“Only in the darkness can you see the stars.”
Being celebrated for the 35th time nationwide this year, Dr. Martin Luther King, Jr. life and words are as important and illuminating today as they were when he proclaimed in his final speech in 1967.
There has been a lot of darkness in our world in the last year. We have all felt overwhelmed working from home while making sure our child is engaged in their home schooling or worrying about the health of a relative in a long-term care facility, wondering when will our interrupted lives regain some sense of normal.
On top of this, our politics seems to be on the verge of going to a place where there is no return, exemplified by domestic terrorists storming the citadel of democracy with allegations members of the House had a hand in the planning.
Worries we have expressed about the violent nature of extremists in American were on display for the world to see, resulting in the death of five people, including a native son of New Jersey attempting to hold back the riotous mob at the U.S. Capitol.
We will admit, we are fearful that the actions on Jan. 6 is a precursor to a more violent political period in our country not seen since Dr. King’s time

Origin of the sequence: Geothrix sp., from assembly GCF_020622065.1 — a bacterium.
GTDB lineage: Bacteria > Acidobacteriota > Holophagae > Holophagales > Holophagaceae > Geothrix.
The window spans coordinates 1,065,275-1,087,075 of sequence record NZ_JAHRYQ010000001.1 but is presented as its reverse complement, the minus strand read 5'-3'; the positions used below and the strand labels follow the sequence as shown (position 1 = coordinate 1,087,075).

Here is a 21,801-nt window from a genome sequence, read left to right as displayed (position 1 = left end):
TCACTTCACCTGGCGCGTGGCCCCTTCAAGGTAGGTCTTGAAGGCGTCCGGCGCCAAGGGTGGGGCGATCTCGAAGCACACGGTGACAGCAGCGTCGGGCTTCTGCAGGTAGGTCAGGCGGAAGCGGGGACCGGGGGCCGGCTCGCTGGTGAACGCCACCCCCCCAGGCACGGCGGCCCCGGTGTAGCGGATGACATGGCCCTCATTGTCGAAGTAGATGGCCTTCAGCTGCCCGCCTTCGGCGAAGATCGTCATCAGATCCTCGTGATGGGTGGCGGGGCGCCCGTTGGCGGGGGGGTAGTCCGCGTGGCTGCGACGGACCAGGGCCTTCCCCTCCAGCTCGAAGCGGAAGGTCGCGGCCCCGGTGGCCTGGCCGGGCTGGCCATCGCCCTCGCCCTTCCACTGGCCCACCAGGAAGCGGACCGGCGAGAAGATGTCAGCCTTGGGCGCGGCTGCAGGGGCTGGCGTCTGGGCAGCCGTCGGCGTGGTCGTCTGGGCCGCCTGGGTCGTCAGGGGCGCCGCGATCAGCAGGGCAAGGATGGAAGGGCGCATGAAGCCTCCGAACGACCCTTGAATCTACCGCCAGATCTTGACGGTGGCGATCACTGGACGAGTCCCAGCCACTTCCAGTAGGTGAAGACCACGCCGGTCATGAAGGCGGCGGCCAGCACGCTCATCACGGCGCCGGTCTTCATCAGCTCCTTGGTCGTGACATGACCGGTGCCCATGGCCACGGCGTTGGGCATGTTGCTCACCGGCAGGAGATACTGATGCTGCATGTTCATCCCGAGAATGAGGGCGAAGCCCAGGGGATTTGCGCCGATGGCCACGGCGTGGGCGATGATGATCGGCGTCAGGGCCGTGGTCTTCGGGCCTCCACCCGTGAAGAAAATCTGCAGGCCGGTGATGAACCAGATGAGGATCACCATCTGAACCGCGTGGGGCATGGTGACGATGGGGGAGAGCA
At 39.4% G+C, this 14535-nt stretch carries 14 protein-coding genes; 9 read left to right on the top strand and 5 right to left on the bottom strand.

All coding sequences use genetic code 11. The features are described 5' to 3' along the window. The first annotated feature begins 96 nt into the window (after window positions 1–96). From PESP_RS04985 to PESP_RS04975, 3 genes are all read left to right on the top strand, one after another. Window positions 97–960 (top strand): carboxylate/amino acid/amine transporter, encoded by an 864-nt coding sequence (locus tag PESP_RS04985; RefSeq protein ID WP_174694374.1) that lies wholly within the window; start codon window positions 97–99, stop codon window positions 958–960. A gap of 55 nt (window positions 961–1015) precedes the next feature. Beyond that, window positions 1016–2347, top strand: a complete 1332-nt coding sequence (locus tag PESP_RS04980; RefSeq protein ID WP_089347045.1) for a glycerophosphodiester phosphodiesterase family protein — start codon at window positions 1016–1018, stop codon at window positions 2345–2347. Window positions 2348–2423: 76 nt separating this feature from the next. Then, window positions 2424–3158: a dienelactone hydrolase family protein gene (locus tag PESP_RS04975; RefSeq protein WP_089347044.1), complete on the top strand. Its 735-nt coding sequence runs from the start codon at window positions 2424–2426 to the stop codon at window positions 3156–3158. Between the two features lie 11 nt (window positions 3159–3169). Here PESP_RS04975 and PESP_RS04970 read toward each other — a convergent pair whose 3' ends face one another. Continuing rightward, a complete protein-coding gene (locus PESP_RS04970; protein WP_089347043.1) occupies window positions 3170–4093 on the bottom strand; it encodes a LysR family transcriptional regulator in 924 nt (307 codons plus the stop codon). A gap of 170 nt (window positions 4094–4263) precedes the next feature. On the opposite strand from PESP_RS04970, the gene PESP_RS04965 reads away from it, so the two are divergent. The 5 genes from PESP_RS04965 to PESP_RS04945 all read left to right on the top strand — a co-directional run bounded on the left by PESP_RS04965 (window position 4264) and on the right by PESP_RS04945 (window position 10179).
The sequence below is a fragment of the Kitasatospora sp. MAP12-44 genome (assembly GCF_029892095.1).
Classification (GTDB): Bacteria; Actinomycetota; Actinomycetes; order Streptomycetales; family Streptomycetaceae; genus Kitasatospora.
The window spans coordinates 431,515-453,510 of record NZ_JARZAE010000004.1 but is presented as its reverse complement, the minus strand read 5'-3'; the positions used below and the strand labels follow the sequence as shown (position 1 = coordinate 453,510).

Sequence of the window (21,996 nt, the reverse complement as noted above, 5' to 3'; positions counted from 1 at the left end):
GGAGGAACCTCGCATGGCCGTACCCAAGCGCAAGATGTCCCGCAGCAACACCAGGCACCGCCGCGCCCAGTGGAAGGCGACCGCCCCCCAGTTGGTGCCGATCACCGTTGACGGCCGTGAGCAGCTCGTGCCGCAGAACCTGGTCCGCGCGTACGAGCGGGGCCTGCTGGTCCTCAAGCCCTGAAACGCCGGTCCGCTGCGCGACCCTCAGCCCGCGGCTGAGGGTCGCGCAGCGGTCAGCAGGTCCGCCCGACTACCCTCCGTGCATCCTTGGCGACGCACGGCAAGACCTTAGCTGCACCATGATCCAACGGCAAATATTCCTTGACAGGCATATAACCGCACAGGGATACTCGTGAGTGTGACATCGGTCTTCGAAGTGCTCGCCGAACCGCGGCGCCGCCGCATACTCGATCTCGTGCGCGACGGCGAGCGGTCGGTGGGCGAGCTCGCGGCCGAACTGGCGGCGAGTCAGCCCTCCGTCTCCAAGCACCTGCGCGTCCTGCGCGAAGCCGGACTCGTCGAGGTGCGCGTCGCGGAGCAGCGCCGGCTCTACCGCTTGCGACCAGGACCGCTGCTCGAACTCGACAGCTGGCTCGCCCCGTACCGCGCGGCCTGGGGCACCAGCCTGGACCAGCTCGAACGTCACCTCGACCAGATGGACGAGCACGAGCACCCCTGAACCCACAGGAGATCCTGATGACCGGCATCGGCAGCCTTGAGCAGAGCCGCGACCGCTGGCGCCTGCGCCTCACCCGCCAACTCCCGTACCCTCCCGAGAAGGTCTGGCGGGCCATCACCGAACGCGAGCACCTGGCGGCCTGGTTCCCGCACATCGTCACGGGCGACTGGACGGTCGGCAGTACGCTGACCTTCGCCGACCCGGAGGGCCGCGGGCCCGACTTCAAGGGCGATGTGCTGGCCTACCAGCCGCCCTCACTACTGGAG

But we choose to see the stars in the darkness that have overtaken our world since March 4, 2020.
We do not know the exact date that life will not seem so heavy. But the endless Presidential campaign is over, the multiple impeachment arguments will come to a close soon and no matter what side you are on, there is hope politicians will use the inauguration of President-elect Biden will move pass political infighting to refocus on the needs of the country.
A coronavirus stimulus bill—driven by centrists of both parties in the U.S. Senate and House of Representatives—give us hope that in the coming Congressional term, party will take a back seat to the priorities of the nation.
And the first priority is getting past the pandemic that has consumed our lives the last 11 months. Even while New Jersey officials are bracing for an expected surge in cases and hospitalizations, the increasing availability of a COVID-19 vaccine provides hope of better days ahead.
The road will undoubtedly not be smooth, but as Gov. Phil Murphy stated in his State of the State “Everything, together, shows the promise of the new, post-COVID day that is just beginning to dawn. It’s a day we will enter not fearing what’s next, but knowing where we’re heading.”
As we embark on a new Presidential term, we note what Dr. King’s fellow Freedom Rider encouraged. “Get in good trouble, necessary trouble, and help redeem the soul of America,” said John Lewis.
May this year be filled with the example of good trouble that John Lewis lived his life by from both sides of the political spectrum, finding nonviolent ways to find solutions to our biggest problems. Both sides will need to work together to bring us to a better place, drowning out the ugly rhetoric and extinguishing the violence of extremism through the power of persuasion and common sense from our fellow citizens.